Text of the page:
Learning to preserve your photos is simple if you know what to look for.
But first lets take about the ENEMIES OF PHYSICAL PHOTOGRAPHS!
I know you are thinking I’m a bit on the crazy side, but I’m a artist, so I get a “Hall Pass” once in awhile. (At least that is what my Art installer says, aka my husband). When you think of enemies of images, what would come to your mind? Once we understand the natural material these are made from, the villains seem more obvious.
We’ve got our favorite; direct sunlight
Then the hungry ones; insects
And then the kind of cute, kind of not so cute; rodents
There is a set of other enemies that hide themselves and do their own damage over time:
adhesives They work their damage over time, like any cancer.
sulfur compounds Found in wood, or even rubber contain elements that trigger a chemical response we call: FADING!
And we cannot forgot Direct Sunlight’s friend:
high humidity: The biggest cheerleader for mold growth.
So all those childhood fears you had of the dark gross basement, were real! Never store precious images or documents in the dark scary basement. It may provide the temperature control desired but does not create the proper environment to maintain the integrity of your photographs I would say that basements are the number one offended but the second and third would be attics and garages.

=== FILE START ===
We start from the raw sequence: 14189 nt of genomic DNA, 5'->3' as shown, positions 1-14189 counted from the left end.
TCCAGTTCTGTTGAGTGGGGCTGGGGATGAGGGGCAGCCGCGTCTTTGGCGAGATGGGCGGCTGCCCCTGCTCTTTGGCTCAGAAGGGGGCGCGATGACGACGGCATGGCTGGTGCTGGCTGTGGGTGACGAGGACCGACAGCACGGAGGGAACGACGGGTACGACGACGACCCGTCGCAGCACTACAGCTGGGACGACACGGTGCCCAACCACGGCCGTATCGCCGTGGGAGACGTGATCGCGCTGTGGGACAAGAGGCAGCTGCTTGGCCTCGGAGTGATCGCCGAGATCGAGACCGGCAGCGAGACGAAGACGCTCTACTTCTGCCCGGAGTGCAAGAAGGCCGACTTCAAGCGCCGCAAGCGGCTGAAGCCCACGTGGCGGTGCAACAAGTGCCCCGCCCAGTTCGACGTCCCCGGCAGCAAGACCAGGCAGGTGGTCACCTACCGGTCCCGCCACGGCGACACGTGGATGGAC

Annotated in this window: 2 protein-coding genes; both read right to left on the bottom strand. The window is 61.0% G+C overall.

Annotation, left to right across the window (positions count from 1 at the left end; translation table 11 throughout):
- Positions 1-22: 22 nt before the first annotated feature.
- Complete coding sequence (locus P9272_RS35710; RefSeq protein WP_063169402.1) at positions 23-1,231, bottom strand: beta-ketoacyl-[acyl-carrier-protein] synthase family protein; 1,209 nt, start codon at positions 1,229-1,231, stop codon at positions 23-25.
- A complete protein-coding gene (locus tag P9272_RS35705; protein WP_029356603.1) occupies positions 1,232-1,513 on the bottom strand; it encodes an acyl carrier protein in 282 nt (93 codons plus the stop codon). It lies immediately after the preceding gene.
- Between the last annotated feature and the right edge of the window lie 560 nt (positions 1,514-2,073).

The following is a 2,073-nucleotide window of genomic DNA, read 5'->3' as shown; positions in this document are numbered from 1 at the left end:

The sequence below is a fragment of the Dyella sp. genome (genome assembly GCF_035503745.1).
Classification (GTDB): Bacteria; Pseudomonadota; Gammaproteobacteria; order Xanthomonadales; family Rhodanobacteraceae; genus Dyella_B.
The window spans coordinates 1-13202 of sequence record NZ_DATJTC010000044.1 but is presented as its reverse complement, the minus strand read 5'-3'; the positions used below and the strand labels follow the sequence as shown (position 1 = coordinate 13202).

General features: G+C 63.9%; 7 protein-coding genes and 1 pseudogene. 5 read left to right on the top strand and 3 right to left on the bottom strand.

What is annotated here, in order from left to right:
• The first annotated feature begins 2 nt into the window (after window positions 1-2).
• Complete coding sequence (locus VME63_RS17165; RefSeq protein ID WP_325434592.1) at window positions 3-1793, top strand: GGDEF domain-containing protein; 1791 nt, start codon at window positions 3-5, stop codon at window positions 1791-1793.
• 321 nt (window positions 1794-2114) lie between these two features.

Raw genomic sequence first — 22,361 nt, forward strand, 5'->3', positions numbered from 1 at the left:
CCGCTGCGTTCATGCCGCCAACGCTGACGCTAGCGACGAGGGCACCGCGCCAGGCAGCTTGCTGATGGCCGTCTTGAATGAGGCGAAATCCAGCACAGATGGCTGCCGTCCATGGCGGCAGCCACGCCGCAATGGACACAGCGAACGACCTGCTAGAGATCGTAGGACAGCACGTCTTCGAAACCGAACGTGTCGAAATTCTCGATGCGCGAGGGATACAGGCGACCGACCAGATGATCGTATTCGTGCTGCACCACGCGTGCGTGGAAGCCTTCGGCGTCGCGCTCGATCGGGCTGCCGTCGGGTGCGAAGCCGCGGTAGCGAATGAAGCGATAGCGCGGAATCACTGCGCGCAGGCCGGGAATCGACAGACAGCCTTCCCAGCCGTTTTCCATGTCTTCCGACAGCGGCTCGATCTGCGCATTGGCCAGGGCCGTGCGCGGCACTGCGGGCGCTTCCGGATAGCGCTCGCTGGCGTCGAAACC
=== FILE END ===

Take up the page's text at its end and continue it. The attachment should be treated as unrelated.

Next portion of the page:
Unless you have storage material designed specifically for archival products.
Sadly, and very Surprisingly, my clients will find many of the products sold by frame shops and retailers contain materials like high-acid wood pulp and Polyvinyl Chloride. Both of these elements are damaging will trigger deterioration over that culprit killer: time.
Not to knock on your local craft store, but do you think they are trained in archival knowledge? And why would this?
It’s not like we will be around in 120 years, but our posterity will and so will our images…
(The process of ligning is skipped when these products are manufactured and that is the difference between archival and acid based).
But how would you know this when you are dropping in to use your 40% coupon? You wouldn’t. and that’s okay, because now you know.
Dirt, dust and oil are also big culprits of photographic deterioration.
What to Avoid When Storing & Handling Photos
Dirt, dust, and oils from you hands can cause permanent damage. You should handle prints and negatives along the edges, preferably while wearing white cotton gloves.
The best conditions for storing photographs are in a location with a consistent temperature from 65°F–70°F with a relative humidity of about 50%.
Keep your negative and prints separately, example
JFK personal photographer Jacque Lowe lost all his negatives during 9/11.
They were stored in a bank vault box in the basement of one of the Twin Towers.
Devastating! You can learn more about the photographer here:
He is one of my all time favorite iconic photographers. He passed away four short months
before September 11,2001.